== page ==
Whole Wheat Bread

This recipe for whole wheat bread makes a delicious, tender sandwich bread. Tastes great on toast or in sandwiches every day of the week!

This whole wheat bread, baked in the comfort of one’s home, is deliciously sliced or toasted and offers a nuanced and satisfying flavor. This dish’s ease of preparation is definitely a plus.

Proofing may be done at room temperature, which is fantastic news for anyone who has ever struggled to locate a “warm place” in their home during the winter.

This whole wheat bread is delicious; it was a hit with my family, and I think you will enjoy it, too.


  • 1 egg (room temperature)
  • 3 cups of whole wheat flour
  • 3 cups of all-purpose flour
  • 1 cup of milk (room temperature)
  • 1 cup of warm water
  • ⅓ cup of packed light brown sugar
  • 4 tablespoons of melted butter
  • 2 tablespoons of active dry yeast
  • 1 tablespoon of oil
  • 2 teaspoons of salt
  • ½ teaspoon of granulated sugar


  1. In a bowl of warm water, combine the yeast and sugar and stir until dissolved. Let it sit for 15 minutes to develop foam.
  2. Mix the melted butter with the light brown sugar, egg, milk, and salt while the yeast is active. Verify that everything has been mixed and dissolved properly. Turn the mixer to low and add whole wheat flour to the milk mixture by the cup.
  3. Now, while the mixer is on low speed, pour in the foamy yeast liquid. Mix until a wet dough mixture is formed (see the photo). A few minutes are needed for this procedure. Finally, with the mixer remaining on low speed, add the all-purpose flour a half cup at a time.
  4. Since you may not require all 3 cups of all-purpose flour in the drier months, reduce the amount you add by half, starting with 1 tablespoon and mixing it in with the remaining 1/2 cup of flour until the dough “lifts” away from the edges of the mixing bowl.
  5. One at a time, add flour 1 tbsp until dough “lifts” from the bowl. If possible, avoid using too much flour. The dough should be soft and pliable but not sticky, when mixed.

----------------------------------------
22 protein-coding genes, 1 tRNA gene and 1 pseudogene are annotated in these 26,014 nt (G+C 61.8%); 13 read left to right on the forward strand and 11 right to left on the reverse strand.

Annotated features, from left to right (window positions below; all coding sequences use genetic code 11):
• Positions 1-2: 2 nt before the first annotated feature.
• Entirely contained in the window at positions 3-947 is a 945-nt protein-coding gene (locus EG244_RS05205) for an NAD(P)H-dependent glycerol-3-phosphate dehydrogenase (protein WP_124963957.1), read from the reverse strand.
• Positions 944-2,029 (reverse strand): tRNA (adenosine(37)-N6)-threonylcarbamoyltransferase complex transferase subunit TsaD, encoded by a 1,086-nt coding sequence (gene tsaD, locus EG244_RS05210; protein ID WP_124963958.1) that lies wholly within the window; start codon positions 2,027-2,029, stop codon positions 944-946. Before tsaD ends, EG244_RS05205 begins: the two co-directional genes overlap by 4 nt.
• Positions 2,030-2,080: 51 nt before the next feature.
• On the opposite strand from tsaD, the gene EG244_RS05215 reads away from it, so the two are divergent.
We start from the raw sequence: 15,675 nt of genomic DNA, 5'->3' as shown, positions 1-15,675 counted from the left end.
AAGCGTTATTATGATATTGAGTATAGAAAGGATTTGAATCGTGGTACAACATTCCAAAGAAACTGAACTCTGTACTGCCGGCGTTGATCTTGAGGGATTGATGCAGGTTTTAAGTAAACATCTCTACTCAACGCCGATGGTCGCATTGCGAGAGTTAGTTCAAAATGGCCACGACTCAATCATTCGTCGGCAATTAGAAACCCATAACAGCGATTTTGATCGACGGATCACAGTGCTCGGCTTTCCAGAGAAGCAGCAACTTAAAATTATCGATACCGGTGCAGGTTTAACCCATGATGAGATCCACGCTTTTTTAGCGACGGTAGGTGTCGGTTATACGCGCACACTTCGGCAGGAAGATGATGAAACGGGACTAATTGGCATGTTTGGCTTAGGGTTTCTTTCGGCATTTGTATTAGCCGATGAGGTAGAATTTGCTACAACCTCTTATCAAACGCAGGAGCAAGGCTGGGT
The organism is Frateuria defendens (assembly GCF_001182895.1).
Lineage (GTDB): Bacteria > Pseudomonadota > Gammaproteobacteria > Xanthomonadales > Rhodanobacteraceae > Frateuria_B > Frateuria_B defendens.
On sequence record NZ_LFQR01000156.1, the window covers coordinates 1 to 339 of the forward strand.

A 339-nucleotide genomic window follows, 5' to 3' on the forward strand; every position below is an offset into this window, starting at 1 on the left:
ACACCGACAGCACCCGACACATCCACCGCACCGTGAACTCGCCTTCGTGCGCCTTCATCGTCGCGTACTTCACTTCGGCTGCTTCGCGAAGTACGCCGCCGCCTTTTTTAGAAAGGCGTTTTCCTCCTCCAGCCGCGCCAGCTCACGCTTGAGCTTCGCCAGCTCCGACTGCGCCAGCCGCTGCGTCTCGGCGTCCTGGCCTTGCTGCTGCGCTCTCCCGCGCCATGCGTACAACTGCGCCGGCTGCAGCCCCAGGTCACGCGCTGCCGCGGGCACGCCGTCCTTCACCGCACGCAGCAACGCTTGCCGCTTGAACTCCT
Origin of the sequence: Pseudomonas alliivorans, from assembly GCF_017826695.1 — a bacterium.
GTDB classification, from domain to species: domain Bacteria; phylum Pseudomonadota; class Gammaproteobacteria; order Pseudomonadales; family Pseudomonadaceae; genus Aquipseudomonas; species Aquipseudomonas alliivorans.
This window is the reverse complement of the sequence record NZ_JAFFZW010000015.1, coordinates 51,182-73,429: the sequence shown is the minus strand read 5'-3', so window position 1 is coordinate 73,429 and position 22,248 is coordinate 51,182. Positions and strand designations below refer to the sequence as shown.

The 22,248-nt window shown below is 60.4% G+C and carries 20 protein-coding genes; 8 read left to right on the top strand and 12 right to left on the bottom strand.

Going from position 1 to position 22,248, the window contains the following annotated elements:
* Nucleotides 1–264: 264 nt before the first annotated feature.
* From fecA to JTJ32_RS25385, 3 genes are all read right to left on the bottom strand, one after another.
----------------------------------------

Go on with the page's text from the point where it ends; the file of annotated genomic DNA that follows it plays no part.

6. After forming a ball, knead the dough for additional 5–7 minutes. More gluten, produced by the additional kneading, is responsible for bread’s characteristic texture.
  7. Warm the dough for 1 hour to double its size. Cover with a clean kitchen towel.
  8. Two loaf pans should be buttered and left aside while the dough is rising. Typically, I merely run a cold stick of butter along the pan’s insides and exteriors before using them.
  9. Following the first hour of proofing, punch the dough down and return it to the mixer. For best results, mix the dough on low speed for three to five minutes to eliminate air pockets.
  10. Cut the dough into two equal pieces. Form each piece into a loaf and put it into a greased loaf pan.
  11. To ensure the loaves reach their full potential, cover them with a clean kitchen towel and leave them to proof for a further 30 minutes at room temperature. (The dough will also rise while it’s in the oven.)
  12. While the dough rises, preheat oven to 375 degrees Fahrenheit with a rack in the center. It’s important to rapidly oil the tops of the loaves before they go into the oven. Bake for around 30–35 minutes. To prevent the loaves from getting too black, tent them with aluminum foil.
  13. Lift the loaves from the pan onto a cooling rack with caution once they’re done baking. If not, steam from the oven’s heat will soften the pastry’s exterior. To keep the loaves fresh, place them in plastic bags with zippers once they have cooled.
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